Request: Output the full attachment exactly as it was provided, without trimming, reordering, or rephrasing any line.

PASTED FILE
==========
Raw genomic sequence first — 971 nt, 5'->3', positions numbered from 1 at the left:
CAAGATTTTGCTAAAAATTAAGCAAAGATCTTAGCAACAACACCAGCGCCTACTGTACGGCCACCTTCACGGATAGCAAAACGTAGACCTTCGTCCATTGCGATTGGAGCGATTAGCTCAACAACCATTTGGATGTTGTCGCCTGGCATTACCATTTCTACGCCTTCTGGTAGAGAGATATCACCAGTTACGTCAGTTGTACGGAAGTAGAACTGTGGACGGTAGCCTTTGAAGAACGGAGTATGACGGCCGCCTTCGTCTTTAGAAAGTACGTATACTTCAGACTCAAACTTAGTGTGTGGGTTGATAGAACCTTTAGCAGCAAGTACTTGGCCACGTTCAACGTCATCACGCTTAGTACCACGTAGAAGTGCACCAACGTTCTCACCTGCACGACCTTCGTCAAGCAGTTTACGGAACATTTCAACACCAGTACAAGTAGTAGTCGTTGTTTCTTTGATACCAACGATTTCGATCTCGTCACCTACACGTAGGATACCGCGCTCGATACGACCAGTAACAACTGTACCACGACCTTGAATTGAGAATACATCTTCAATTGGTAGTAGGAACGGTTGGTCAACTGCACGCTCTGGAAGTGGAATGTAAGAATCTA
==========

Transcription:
Raw genomic sequence first — 971 nt, 5'->3', positions numbered from 1 at the left:
CAAGATTTTGCTAAAAATTAAGCAAAGATCTTAGCAACAACACCAGCGCCTACTGTACGGCCACCTTCACGGATAGCAAAACGTAGACCTTCGTCCATTGCGATTGGAGCGATTAGCTCAACAACCATTTGGATGTTGTCGCCTGGCATTACCATTTCTACGCCTTCTGGTAGAGAGATATCACCAGTTACGTCAGTTGTACGGAAGTAGAACTGTGGACGGTAGCCTTTGAAGAACGGAGTATGACGGCCGCCTTCGTCTTTAGAAAGTACGTATACTTCAGACTCAAACTTAGTGTGTGGGTTGATAGAACCTTTAGCAGCAAGTACTTGGCCACGTTCAACGTCATCACGCTTAGTACCACGTAGAAGTGCACCAACGTTCTCACCTGCACGACCTTCGTCAAGCAGTTTACGGAACATTTCAACACCAGTACAAGTAGTAGTCGTTGTTTCTTTGATACCAACGATTTCGATCTCGTCACCTACACGTAGGATACCGCGCTCGATACGACCAGTAACAACTGTACCACGACCTTGAATTGAGAATACATCTTCAATTGGTAGTAGGAACGGTTGGTCAACTGCACGCTCTGGAAGTGGAATGTAAGAATCTA